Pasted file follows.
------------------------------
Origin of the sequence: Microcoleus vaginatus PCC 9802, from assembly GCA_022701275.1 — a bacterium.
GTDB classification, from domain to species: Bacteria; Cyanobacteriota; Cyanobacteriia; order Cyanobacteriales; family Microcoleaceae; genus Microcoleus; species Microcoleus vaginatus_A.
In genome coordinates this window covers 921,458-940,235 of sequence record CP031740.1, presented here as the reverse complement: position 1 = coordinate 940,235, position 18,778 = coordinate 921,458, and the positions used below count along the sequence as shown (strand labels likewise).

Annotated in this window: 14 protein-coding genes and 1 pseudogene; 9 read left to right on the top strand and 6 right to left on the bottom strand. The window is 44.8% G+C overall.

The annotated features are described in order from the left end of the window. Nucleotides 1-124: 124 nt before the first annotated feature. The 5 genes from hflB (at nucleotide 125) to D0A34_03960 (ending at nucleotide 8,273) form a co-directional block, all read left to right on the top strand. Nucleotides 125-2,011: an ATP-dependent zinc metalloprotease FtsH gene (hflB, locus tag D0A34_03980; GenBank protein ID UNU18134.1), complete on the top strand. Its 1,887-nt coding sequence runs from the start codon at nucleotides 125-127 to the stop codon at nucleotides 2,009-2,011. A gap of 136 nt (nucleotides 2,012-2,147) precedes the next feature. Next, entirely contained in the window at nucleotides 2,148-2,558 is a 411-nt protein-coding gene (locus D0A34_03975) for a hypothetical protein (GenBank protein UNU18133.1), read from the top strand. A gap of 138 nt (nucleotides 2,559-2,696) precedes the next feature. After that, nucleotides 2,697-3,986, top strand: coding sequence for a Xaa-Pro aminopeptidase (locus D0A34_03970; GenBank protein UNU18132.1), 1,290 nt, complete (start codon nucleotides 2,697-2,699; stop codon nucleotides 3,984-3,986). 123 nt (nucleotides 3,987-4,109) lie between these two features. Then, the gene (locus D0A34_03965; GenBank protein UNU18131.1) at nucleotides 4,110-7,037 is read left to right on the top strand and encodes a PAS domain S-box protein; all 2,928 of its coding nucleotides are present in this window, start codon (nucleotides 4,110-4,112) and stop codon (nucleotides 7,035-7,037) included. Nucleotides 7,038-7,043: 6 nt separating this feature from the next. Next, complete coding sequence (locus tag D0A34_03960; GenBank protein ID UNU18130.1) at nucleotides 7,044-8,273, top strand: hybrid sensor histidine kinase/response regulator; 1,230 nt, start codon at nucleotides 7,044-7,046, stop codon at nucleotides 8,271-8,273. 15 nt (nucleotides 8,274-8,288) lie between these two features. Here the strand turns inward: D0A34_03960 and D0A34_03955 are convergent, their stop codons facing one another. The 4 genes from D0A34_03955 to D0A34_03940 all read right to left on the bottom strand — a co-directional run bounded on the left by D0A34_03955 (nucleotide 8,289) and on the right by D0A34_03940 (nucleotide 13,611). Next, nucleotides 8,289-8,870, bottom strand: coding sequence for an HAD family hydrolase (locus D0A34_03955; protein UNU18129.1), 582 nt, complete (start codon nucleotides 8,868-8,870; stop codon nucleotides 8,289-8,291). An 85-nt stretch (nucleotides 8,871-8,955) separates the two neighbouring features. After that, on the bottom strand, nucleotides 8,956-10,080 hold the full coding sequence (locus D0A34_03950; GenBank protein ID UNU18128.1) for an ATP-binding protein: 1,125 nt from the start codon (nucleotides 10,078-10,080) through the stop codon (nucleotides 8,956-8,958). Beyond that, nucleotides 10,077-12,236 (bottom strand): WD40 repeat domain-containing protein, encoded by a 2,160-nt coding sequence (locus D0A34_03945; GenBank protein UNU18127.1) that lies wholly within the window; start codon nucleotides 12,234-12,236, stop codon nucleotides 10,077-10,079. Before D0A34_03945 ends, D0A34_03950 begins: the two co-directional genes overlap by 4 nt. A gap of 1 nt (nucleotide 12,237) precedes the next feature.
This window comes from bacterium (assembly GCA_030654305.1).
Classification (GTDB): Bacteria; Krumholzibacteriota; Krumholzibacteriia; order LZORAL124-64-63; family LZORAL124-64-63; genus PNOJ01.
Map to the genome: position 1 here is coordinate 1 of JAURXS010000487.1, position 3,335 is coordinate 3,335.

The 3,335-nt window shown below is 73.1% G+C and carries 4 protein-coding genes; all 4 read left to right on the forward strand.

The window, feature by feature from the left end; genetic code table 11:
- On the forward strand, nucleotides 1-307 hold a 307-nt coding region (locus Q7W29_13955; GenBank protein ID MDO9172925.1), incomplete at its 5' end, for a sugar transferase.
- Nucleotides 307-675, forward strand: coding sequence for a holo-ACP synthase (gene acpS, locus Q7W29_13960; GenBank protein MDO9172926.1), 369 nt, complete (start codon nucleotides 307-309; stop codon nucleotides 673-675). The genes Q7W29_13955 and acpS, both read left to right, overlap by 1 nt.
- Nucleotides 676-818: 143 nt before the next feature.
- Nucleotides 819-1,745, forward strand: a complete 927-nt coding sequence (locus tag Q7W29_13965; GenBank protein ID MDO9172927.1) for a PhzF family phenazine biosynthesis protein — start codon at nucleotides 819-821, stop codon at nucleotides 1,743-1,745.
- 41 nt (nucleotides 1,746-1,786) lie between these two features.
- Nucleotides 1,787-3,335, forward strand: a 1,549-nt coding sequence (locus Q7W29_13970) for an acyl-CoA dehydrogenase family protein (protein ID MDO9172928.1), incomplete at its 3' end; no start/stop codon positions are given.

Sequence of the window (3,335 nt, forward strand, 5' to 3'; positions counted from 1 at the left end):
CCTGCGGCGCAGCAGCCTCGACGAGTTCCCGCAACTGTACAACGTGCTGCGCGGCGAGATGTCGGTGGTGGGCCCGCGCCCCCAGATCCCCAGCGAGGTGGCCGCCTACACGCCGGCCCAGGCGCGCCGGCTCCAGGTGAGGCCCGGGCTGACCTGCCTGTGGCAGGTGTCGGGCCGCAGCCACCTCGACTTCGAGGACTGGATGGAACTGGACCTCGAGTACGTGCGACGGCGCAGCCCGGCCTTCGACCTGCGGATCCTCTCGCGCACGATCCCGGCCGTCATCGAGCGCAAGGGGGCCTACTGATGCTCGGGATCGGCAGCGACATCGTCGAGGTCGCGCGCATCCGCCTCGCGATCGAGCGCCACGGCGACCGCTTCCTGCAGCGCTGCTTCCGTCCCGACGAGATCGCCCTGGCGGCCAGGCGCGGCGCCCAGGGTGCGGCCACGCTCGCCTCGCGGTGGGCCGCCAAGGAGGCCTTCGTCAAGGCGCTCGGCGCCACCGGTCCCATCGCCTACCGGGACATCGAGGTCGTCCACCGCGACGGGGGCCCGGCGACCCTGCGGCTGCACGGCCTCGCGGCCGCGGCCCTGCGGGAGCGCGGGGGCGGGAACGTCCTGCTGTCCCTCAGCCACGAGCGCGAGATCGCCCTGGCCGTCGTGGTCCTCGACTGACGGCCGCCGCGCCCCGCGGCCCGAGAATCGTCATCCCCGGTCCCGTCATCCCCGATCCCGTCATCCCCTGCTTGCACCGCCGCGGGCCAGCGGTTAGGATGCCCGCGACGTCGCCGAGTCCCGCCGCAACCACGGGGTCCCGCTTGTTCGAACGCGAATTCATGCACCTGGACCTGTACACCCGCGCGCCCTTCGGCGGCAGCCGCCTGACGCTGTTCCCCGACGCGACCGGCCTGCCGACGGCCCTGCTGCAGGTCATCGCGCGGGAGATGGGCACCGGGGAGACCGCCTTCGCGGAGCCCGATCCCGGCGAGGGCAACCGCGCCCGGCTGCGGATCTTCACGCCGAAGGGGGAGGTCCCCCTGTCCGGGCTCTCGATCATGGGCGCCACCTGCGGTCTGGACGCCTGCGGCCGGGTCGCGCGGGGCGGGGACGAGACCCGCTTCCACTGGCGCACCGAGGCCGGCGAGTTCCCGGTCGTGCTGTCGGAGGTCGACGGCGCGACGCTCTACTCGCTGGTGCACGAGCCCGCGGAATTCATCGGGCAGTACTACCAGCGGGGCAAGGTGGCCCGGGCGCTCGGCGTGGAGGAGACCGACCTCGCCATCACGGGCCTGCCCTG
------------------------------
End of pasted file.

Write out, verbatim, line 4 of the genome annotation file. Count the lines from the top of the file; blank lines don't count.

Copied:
Annotated in this window: 14 protein-coding genes and 1 pseudogene; 9 read left to right on the top strand and 6 right to left on the bottom strand. The window is 44.8% G+C overall.